Gov’t should do what’s right for the neighbourhood and the public’s safety



~ Billboard controls are necessary to protect and preserve~

Dear Editor,

Our house was built by us in 1981 and is located at the intersection of Billy Folly Road and Welfare Road. We have lived here for 36 years.

In May 2016, we noticed that a huge and hazardous looking billboard was being erected next to our property. The 3 poles placed one above the other would join together the 5 huge sections of the billboard and would be held in place by 6 screws and bolts. The distance between this humongous billboard and our house is less than 6 meters. Because of the size and the intrusion it was of particular concern to us. This billboard posed a hazard.

Since we prefer being safe instead of sorry, we immediately submitted an official letter of protest dated May 9, 2016 to the Ministry of VROMI, which was stamped and signed for receipt on May 10, 2016. The works were halted mid-way, and since then parts of that billboard were left standing at the location and a connecting pole was also left lying alongside the road.

This was our clue that we had not seen the last of it. However, on October 31, 2016, we received letter, reference no. 2717 dated May 17, 2016, from the Head Infrastructure Management / Ministry VROMI, by which we were informed that they gave a negative advice and no permit would be granted by VROMI for the placement of the requested billboard as it was considered to be “unsafe and also cause for great hinder due to the constant lighting patterns.”

On Friday, May 26, 2017 it was published on page 20 of The Daily Herald Newspaper that the Minister of VROMI has issued a Building Permit no. 248/16 dated May 19, 2017, for a “Road Sign” to be erected at the location of Billy Folly Road no. 1, Billy Folly, Cole Bay.

We immediately went and obtained more details from VROMI office regarding this “Road Sign” Permit and discovered that the misleading term of “Road Sign” was craftily used instead of the actual term “Billboard.”

Traffic Signs or Road Signs are erected at the side of or above roads to give instructions or provide information to road users. The permit issued under the guise of “Road Sign” is for the placement of the same huge billboard from May 2016. A billboard that is at least two stories higher than our one-level house and would be placed within just a few meters.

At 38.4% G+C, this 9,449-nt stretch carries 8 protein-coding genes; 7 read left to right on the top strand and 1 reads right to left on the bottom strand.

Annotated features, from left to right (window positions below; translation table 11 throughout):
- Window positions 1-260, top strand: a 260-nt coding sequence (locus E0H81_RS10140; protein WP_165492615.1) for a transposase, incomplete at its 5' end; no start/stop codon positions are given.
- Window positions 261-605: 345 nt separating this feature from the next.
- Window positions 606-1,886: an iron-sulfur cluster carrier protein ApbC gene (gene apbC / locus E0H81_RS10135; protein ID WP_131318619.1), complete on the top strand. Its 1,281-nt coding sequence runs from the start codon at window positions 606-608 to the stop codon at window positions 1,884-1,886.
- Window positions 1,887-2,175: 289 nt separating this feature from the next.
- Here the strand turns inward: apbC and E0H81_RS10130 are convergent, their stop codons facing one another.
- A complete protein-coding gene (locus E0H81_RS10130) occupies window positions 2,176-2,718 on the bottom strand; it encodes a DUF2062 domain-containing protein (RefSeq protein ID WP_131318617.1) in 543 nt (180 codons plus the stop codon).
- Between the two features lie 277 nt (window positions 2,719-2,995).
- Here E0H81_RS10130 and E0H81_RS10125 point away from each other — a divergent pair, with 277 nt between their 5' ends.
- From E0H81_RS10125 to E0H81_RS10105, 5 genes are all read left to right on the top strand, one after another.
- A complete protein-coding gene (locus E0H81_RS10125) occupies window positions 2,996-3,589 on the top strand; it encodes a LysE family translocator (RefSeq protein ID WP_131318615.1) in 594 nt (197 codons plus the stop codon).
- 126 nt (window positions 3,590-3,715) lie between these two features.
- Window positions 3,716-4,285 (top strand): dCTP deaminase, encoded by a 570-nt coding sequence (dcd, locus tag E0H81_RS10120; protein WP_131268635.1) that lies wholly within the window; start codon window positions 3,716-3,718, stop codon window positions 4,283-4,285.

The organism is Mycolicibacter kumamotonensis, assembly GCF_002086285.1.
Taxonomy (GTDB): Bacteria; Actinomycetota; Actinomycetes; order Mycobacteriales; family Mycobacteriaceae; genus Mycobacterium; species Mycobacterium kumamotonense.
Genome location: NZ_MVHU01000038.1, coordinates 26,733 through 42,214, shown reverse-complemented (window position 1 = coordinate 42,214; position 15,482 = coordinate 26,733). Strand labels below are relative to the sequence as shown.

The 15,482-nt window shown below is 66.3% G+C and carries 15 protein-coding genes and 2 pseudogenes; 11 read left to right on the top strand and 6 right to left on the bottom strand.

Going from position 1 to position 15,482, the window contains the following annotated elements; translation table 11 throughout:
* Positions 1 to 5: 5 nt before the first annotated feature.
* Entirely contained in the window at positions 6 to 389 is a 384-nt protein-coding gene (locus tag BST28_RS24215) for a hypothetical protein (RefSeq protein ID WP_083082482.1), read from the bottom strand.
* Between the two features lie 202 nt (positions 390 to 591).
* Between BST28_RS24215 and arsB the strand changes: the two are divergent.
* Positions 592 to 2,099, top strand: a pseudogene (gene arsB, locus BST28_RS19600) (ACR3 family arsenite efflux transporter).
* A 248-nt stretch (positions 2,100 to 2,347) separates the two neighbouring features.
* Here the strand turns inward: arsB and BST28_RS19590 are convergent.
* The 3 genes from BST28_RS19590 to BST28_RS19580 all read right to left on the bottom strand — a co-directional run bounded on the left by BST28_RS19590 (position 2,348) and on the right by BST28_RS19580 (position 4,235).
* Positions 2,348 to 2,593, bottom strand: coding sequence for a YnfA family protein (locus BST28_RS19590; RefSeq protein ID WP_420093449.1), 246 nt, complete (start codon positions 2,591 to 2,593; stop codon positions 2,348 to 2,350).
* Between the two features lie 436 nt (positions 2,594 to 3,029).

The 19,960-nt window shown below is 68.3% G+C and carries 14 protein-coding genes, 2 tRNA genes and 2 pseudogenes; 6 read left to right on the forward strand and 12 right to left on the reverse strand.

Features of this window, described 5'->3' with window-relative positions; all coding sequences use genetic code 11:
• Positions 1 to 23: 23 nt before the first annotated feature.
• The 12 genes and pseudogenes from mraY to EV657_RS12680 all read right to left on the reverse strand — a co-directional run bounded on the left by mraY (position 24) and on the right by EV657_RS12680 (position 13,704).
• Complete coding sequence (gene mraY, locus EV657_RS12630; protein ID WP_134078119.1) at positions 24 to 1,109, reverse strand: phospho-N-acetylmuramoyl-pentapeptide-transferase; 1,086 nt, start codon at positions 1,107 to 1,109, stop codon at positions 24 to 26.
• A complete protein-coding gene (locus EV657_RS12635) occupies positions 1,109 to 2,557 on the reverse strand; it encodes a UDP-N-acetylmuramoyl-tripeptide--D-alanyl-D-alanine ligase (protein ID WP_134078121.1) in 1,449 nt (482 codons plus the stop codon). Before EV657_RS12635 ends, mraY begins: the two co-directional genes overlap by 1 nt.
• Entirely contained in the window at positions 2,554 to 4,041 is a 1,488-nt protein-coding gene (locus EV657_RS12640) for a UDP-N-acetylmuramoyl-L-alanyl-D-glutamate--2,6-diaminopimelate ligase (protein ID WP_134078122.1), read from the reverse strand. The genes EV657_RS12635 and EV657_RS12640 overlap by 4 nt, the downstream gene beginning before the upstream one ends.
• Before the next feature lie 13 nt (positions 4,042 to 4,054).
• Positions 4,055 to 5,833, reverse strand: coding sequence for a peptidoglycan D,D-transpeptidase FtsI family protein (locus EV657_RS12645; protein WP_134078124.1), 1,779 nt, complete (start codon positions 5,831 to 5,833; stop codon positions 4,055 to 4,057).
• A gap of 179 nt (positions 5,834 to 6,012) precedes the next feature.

At this same intersection of two busy roads, i.e. Billy Folly Road and Welfare Road, there are no traffic signs indicating that drivers on Billy Folly Road coming out of the Pelican area should come to a full stop and give right of way to motorists on the Welfare Road. This has resulted in numerous accidents.

Apparently the need to place a Road Sign/Traffic Sign at this intersection has eluded those in authority, but the granting of a permit for placing a hazardous billboard at the same location has top priority.

We have learned that a Minister who owns the property next door to ours is quite anxious to acquire our property for investment/business purposes and is the main driving force behind the granting of a permit for this billboard. The objective of placing this huge hazardous sign next to our house is meant to nudge us in giving up our home.

It’s rather ironic that exactly on June 1, the beginning of hurricane season, when the Office of Disaster Management advises the population to start preparing for the worst, workers are seen erecting a billboard that can become a dangerous projectile in heavy winds. Furthermore, an already dangerous situation has worsened because there is barely any sidewalk alongside this road and pedestrians, many of whom are tourists, are now forced to step out in the road between ongoing traffic. Will it take a serious accident involving a tourist before proper action is taken by the authorities?